On a peaceful afternoon at Annapurna Base Camp (day five of my trek), I chose to hike extra miles while everybody was at rest. Half of the base camp compound is a deep glacier ravine, and this ravine is the path to the peaks of Annapurna I (8091m) and Baraha Sikhar (Fang, 7647m). I know very well that I will not have the chance to reach the peaks of these mountains in my life, but no harm finding out how the trails to their base camps are like. I requested my guide Rishi to lead me to the initial route of one of the greatest expedition - the route to Annapurna I, the 10th highest mountain in the world. The starting point is some 400 metres away from Annapurna Base Camp, via a dry land of short grasses and bushes.
The first trail was already a test to me - to descend a ridge. The stones, large or small, were loose and unstable that I slid down several times and hurt my right ankle. Rishi, as usual, descended ever steadily without sweat.
Only half way down the ridge, staring at the glacier covered with stones below.
The first sign of the expedition trail, just in case we lost our direction.
Down at the bottom now. A huge arrow painted on a giant rock, how could we miss it! But Rishi told me that glacier never stay in shape. Glacier moves, therefore its landscape moves, and the arrow moves too. Interesting fact huh?
Wow, another expedition sign! A smart climber could have deliberately left this chili as a hint of route change.
We detoured from the expedition trail, our main objective was to locate the glacier and not to climb Annapurna I! Tough climb, especially when the only things on the grounds are rocks. What's hidden beneath is a giant glacier river that could collapse any minute.
Not long, we sighted an amazing glacier site. Stones were constantly sliding down from the glacier wall causing a deafening sound. According to Rishi, very soon this glacier will collapse and form a giant lake. It was eerie standing at the ridge looking down the deep hole at the bottom, no one knows how deep the glacier is, and I don't want to know!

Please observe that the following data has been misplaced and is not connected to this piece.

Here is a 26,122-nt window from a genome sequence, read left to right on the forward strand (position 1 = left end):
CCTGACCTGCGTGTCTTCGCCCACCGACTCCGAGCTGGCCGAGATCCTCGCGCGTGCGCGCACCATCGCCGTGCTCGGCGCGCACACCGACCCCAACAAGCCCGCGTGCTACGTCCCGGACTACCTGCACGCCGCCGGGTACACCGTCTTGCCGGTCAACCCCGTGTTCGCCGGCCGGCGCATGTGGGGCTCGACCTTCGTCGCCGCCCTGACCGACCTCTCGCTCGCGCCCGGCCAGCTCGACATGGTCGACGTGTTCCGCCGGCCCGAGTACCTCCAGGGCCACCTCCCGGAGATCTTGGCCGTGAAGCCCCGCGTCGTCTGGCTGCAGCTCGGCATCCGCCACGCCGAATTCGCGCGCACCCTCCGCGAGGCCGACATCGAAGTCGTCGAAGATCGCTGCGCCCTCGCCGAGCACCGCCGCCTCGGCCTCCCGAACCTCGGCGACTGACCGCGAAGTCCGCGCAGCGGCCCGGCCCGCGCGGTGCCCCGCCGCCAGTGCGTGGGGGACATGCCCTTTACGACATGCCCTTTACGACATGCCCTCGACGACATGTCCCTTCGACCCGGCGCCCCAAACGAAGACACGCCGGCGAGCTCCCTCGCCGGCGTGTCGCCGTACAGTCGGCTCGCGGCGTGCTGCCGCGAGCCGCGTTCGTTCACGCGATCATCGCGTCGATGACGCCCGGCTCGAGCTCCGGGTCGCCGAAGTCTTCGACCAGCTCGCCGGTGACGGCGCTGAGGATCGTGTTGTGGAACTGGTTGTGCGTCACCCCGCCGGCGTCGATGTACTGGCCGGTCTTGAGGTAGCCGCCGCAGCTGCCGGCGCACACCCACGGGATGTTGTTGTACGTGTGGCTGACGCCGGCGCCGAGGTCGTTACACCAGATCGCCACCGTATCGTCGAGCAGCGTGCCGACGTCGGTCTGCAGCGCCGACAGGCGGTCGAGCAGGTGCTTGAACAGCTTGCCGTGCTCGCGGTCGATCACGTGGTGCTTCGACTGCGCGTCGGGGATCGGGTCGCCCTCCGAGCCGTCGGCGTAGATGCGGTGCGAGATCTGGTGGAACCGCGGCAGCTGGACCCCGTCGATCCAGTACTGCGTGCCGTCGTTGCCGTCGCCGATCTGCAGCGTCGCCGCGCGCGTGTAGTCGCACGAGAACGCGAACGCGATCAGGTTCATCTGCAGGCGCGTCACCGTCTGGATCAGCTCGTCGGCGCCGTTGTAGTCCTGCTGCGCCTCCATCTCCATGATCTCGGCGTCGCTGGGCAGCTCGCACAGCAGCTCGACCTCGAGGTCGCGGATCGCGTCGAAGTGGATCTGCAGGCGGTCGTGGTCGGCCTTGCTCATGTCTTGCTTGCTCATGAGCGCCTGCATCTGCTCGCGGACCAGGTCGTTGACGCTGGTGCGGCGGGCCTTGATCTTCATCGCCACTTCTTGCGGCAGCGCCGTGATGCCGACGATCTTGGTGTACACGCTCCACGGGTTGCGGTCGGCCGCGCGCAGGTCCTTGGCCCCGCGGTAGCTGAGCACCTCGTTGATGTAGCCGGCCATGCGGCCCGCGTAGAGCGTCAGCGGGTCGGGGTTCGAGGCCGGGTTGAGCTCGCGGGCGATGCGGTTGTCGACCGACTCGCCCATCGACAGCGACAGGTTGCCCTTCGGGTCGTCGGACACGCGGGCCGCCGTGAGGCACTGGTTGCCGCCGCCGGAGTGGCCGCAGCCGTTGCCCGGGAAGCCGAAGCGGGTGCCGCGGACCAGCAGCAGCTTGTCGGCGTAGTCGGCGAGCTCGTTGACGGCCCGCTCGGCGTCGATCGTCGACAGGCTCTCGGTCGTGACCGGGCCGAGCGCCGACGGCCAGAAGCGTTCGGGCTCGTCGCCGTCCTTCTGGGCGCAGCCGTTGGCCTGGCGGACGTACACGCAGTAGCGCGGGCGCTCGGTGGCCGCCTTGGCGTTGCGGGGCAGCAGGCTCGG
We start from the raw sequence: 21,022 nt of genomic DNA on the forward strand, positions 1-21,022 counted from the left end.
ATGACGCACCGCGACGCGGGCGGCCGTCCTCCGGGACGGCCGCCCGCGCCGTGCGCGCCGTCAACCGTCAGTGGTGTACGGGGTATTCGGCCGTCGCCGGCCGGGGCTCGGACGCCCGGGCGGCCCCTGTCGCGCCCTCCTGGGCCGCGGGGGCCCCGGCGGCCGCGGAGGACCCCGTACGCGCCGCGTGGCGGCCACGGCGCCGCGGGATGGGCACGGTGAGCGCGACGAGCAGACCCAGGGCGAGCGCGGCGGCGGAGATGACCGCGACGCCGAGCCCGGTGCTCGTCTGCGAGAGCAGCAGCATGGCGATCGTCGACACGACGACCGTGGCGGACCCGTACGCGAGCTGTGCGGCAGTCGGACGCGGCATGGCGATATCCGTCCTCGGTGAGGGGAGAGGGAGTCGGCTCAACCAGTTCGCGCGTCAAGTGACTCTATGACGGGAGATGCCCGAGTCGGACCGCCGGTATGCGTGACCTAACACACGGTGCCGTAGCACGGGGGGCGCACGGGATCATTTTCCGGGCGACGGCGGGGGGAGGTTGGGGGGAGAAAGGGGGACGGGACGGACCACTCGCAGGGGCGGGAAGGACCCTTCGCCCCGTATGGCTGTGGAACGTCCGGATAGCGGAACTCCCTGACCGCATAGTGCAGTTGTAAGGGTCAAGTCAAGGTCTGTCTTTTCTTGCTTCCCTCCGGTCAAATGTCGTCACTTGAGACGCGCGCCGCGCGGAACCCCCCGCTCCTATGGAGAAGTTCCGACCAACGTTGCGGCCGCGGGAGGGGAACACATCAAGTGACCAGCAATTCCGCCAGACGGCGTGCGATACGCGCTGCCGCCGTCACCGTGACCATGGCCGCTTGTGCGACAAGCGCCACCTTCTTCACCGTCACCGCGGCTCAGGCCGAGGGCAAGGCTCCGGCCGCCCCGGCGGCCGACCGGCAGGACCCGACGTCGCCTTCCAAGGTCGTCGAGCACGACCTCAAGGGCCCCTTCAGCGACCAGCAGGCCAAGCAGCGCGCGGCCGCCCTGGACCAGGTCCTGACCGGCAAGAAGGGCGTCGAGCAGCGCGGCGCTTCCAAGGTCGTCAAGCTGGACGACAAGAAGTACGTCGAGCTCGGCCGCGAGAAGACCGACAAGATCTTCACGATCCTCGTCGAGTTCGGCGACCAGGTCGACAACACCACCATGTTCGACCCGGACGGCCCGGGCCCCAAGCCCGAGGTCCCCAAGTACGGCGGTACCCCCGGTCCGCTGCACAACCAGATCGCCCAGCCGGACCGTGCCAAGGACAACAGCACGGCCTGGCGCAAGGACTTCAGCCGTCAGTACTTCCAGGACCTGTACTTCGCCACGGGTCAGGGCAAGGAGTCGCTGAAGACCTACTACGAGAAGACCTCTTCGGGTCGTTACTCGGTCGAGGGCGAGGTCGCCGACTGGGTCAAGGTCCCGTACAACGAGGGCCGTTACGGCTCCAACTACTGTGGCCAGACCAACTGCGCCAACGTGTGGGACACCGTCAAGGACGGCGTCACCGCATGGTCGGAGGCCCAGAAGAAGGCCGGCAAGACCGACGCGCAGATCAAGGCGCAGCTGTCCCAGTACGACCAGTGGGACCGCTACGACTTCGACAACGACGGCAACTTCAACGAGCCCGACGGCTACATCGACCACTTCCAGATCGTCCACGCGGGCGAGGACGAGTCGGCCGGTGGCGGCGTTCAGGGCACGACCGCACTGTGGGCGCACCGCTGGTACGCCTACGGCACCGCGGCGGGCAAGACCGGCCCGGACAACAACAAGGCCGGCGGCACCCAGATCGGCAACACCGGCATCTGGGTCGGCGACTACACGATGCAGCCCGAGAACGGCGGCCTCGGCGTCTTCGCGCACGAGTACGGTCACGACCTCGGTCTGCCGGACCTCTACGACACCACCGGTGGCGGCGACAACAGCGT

Standing on a glacier covered with rocks. Flashing my reliable Merrell hiking shoes, bought in the Philippines!
Rishi spotted a gap on the ground, he claimed it is a potential collapsing line. Without hesitation, he dug into the gap hoping to find glacier. Not sure if this was the right thing to do!
Enough for the day, it started to drizzle. On my way back I spotted another sign showing the way to Fang and Annapurna I. Who knows one day I'll revisit this place, with the hope of doing something extraordinary and the dream of reaching the peak of Annapurna I!
Looks arid like the Mustang area.
Taking a rest after a long hike. To be precise, Rishi was actually waiting for me to take a rest, he needed no rest, being a 'superman' he was.
Annapurna I covered in thick clouds.
To give you some perspectives of the Annapurna I summit expedition trail. One day to hit the endless glacier route, and hike up the mountain on the right to the base camp. Another day to reach the high camp - the first contact point with snow. From there on, climbers will traverse pass the third camp, fourth camp and so forth before reaching the peak. It takes between 20 to 40 days depending on individual fitness. I was glad I had done two percent of the trail. It wasn't the end yet, I would continue tomorrow!